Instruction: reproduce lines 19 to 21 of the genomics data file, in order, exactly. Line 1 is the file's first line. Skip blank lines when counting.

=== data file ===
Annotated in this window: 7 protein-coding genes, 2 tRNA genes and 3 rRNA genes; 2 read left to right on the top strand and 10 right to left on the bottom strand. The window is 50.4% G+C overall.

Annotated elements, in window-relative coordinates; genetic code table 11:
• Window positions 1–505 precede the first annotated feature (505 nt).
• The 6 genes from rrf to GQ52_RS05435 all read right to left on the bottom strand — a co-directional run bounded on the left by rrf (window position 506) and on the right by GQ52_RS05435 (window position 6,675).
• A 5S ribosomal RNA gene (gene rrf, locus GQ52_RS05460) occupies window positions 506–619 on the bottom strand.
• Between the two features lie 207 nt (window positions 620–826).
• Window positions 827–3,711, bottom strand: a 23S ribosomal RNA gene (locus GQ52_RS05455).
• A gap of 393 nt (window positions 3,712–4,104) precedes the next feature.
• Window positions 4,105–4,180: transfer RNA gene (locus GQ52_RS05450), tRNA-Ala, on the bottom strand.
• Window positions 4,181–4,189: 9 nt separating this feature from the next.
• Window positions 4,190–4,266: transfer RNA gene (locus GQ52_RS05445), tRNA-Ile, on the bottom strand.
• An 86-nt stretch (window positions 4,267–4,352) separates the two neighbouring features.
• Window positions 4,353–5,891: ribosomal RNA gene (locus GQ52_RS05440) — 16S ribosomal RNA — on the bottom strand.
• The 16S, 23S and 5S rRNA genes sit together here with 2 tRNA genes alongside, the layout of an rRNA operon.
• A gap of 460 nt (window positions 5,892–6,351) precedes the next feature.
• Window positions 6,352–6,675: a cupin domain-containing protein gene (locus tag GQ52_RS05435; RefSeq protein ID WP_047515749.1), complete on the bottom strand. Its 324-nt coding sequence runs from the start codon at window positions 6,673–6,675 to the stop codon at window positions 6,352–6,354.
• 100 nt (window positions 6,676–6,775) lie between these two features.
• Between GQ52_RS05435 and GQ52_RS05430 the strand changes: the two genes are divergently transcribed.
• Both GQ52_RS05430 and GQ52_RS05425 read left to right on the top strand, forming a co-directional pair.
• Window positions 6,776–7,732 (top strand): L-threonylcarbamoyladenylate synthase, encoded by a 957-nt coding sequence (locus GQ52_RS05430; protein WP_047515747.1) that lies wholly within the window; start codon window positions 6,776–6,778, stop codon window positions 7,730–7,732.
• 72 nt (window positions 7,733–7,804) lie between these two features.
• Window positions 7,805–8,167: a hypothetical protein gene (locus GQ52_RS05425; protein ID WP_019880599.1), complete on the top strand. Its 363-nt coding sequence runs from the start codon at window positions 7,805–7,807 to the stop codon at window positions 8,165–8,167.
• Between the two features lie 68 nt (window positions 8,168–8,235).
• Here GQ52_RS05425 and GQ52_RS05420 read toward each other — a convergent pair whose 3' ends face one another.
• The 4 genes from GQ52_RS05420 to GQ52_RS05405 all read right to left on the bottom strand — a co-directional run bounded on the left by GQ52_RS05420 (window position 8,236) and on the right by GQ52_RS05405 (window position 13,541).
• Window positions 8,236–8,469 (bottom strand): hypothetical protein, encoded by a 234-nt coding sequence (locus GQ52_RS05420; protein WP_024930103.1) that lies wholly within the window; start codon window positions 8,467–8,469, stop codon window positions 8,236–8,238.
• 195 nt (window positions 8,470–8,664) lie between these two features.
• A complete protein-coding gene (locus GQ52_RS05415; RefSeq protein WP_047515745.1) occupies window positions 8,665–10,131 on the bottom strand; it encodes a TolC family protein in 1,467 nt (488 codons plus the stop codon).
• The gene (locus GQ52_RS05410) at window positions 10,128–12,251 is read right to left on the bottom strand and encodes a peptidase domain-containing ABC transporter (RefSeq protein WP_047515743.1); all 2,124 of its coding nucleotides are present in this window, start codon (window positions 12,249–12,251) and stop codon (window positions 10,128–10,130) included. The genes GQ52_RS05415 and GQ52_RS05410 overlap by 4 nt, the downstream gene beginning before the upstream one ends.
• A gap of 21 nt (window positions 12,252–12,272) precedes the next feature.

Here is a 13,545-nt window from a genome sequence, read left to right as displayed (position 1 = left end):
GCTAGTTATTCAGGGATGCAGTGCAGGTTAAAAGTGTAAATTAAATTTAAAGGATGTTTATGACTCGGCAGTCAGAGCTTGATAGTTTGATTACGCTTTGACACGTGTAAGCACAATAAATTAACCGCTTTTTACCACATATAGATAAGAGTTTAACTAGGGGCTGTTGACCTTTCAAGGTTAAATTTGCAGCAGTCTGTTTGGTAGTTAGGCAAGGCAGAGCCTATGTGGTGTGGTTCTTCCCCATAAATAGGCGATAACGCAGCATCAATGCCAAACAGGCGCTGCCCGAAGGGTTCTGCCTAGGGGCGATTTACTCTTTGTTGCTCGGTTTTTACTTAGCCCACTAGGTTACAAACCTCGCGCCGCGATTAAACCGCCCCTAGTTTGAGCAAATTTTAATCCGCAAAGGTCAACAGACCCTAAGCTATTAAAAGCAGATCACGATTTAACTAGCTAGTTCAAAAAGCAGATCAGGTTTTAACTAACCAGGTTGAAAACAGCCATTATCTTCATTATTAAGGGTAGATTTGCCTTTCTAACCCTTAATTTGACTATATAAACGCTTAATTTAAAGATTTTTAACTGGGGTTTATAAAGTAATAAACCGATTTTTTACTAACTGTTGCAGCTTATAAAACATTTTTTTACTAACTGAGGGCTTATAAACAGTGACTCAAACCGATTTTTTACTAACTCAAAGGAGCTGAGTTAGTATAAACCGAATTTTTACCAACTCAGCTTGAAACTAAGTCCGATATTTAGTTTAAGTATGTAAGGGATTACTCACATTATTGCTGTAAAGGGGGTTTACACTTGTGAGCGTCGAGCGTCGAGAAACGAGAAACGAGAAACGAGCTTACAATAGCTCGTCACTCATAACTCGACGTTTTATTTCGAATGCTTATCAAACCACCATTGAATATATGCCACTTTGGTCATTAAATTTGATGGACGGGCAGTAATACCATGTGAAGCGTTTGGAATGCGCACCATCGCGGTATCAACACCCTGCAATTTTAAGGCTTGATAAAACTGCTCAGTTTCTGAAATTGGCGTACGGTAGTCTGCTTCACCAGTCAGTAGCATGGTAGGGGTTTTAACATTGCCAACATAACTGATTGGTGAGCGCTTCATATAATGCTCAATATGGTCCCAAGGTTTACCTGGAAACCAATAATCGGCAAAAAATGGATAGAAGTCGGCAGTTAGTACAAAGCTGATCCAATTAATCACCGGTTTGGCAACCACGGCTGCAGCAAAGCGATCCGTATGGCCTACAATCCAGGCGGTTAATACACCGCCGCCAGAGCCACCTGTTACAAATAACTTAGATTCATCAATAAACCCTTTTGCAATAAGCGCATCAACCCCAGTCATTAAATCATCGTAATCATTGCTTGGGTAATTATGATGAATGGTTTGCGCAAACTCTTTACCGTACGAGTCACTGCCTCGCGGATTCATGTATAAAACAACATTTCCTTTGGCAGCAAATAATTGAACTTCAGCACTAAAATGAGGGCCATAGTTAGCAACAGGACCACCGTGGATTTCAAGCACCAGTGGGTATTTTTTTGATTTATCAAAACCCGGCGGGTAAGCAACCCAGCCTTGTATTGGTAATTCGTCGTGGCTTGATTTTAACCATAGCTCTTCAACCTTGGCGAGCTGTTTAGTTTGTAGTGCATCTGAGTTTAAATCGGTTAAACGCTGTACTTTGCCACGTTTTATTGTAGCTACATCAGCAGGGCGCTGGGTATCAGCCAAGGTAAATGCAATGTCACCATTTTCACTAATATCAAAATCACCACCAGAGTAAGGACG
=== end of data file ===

• Both GQ52_RS05430 and GQ52_RS05425 read left to right on the top strand, forming a co-directional pair.
• Window positions 6,776–7,732 (top strand): L-threonylcarbamoyladenylate synthase, encoded by a 957-nt coding sequence (locus GQ52_RS05430; protein WP_047515747.1) that lies wholly within the window; start codon window positions 6,776–6,778, stop codon window positions 7,730–7,732.
• 72 nt (window positions 7,733–7,804) lie between these two features.